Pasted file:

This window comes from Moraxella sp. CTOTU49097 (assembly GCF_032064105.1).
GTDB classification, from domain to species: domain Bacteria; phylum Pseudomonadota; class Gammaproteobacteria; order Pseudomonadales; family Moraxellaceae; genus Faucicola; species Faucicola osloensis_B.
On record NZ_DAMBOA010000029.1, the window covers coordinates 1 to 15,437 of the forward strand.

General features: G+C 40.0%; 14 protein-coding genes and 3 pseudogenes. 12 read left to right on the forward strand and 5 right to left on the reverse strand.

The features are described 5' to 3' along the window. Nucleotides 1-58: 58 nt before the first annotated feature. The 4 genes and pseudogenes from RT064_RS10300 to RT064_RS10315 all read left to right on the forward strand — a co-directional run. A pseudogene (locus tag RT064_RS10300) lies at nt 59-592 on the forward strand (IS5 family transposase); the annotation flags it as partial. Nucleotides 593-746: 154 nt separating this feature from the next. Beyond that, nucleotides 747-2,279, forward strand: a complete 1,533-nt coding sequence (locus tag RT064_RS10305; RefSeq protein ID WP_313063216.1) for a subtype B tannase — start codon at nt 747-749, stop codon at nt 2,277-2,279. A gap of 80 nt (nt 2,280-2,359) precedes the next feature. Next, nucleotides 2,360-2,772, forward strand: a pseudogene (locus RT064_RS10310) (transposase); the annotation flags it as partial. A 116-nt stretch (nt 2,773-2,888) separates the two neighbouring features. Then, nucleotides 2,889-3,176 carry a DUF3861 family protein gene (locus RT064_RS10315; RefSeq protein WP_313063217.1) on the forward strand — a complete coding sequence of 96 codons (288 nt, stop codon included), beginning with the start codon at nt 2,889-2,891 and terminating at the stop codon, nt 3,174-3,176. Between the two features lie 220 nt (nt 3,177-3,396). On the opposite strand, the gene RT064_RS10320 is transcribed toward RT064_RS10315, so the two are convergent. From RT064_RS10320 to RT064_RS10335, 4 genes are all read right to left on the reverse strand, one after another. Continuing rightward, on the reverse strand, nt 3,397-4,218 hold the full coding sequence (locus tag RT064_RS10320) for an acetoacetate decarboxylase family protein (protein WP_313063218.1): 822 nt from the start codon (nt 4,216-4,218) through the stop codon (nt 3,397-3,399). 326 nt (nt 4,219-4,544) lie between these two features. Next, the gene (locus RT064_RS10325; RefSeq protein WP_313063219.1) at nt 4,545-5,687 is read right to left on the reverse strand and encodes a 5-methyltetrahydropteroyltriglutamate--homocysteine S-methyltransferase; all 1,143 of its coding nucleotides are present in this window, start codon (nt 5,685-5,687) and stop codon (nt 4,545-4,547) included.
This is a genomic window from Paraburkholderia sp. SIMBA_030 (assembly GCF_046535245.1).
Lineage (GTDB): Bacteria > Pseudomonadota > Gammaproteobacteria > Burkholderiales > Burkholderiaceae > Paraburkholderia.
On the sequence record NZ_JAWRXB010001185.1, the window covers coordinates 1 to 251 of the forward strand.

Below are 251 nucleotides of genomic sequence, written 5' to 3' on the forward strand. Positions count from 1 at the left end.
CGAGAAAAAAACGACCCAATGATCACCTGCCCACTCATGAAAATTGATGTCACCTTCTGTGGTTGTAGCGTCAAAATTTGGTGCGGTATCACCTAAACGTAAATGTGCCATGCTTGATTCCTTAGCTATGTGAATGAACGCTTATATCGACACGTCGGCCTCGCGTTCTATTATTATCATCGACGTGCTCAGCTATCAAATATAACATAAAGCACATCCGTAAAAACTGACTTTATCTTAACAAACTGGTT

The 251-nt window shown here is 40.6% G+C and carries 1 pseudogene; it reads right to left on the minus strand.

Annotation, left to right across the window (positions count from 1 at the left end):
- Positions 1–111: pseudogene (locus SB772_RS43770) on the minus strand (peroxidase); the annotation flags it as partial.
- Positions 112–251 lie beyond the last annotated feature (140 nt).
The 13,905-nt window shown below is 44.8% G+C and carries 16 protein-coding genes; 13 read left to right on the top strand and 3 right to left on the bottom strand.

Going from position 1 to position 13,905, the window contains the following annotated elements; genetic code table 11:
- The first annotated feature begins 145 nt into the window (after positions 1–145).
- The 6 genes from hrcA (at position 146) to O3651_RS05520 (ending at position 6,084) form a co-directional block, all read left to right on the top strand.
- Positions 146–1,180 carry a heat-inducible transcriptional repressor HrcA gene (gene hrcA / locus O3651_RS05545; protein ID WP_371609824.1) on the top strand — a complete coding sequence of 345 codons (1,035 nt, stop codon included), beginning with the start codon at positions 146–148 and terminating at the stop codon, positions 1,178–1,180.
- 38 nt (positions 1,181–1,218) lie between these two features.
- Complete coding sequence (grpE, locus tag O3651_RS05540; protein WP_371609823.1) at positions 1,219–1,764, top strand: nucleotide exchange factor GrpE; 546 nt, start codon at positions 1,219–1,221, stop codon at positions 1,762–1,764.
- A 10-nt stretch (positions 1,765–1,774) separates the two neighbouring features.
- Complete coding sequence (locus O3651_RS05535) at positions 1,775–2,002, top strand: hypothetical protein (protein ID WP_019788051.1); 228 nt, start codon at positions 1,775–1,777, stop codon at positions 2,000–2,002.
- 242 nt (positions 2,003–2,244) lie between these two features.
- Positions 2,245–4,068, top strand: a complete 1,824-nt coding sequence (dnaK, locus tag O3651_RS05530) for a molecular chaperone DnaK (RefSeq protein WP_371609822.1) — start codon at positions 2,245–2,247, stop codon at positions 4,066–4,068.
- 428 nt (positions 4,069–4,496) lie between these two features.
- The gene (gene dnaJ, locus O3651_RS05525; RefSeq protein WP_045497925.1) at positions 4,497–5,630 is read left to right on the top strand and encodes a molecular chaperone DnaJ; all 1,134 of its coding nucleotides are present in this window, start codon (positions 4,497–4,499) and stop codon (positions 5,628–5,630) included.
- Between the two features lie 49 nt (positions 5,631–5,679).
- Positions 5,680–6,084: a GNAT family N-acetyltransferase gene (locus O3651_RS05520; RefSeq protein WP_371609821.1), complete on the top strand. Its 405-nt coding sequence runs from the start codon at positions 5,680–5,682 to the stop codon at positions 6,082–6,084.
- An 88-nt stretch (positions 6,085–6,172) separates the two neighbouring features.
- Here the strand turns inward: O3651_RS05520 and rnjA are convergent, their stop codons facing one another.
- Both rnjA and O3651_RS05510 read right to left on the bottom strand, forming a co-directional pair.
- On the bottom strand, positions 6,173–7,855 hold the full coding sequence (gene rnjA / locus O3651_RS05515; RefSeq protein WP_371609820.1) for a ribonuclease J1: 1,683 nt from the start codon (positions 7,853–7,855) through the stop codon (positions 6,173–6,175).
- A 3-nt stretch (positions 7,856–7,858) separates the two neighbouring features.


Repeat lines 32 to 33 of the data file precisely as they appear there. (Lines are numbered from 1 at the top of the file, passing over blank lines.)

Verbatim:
- Both rnjA and O3651_RS05510 read right to left on the bottom strand, forming a co-directional pair.
- On the bottom strand, positions 6,173–7,855 hold the full coding sequence (gene rnjA / locus O3651_RS05515; RefSeq protein WP_371609820.1) for a ribonuclease J1: 1,683 nt from the start codon (positions 7,853–7,855) through the stop codon (positions 6,173–6,175).